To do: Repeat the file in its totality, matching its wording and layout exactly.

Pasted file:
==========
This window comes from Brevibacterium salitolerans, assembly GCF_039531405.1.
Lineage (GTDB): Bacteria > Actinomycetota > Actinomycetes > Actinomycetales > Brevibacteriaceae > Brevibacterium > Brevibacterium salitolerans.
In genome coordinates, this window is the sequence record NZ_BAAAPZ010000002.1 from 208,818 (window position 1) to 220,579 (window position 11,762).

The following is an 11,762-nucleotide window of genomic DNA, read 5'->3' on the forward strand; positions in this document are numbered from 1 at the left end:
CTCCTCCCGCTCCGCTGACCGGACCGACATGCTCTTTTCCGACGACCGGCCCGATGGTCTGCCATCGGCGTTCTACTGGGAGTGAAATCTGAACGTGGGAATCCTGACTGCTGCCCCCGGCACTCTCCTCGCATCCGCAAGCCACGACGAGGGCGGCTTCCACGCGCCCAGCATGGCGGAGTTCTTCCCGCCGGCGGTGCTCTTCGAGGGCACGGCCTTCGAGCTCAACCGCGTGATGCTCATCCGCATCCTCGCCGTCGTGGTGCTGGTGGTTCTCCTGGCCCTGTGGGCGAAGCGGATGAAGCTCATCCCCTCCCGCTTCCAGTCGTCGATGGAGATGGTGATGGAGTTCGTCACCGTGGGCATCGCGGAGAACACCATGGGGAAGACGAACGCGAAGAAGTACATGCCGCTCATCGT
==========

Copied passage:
This window comes from Brevibacterium salitolerans, assembly GCF_039531405.1.
Lineage (GTDB): Bacteria > Actinomycetota > Actinomycetes > Actinomycetales > Brevibacteriaceae > Brevibacterium > Brevibacterium salitolerans.
In genome coordinates, this window is the sequence record NZ_BAAAPZ010000002.1 from 208,818 (window position 1) to 220,579 (window position 11,762).

The following is an 11,762-nucleotide window of genomic DNA, read 5'->3' on the forward strand; positions in this document are numbered from 1 at the left end:
CTCCTCCCGCTCCGCTGACCGGACCGACATGCTCTTTTCCGACGACCGGCCCGATGGTCTGCCATCGGCGTTCTACTGGGAGTGAAATCTGAACGTGGGAATCCTGACTGCTGCCCCCGGCACTCTCCTCGCATCCGCAAGCCACGACGAGGGCGGCTTCCACGCGCCCAGCATGGCGGAGTTCTTCCCGCCGGCGGTGCTCTTCGAGGGCACGGCCTTCGAGCTCAACCGCGTGATGCTCATCCGCATCCTCGCCGTCGTGGTGCTGGTGGTTCTCCTGGCCCTGTGGGCGAAGCGGATGAAGCTCATCCCCTCCCGCTTCCAGTCGTCGATGGAGATGGTGATGGAGTTCGTCACCGTGGGCATCGCGGAGAACACCATGGGGAAGACGAACGCGAAGAAGTACATGCCGCTCATCGT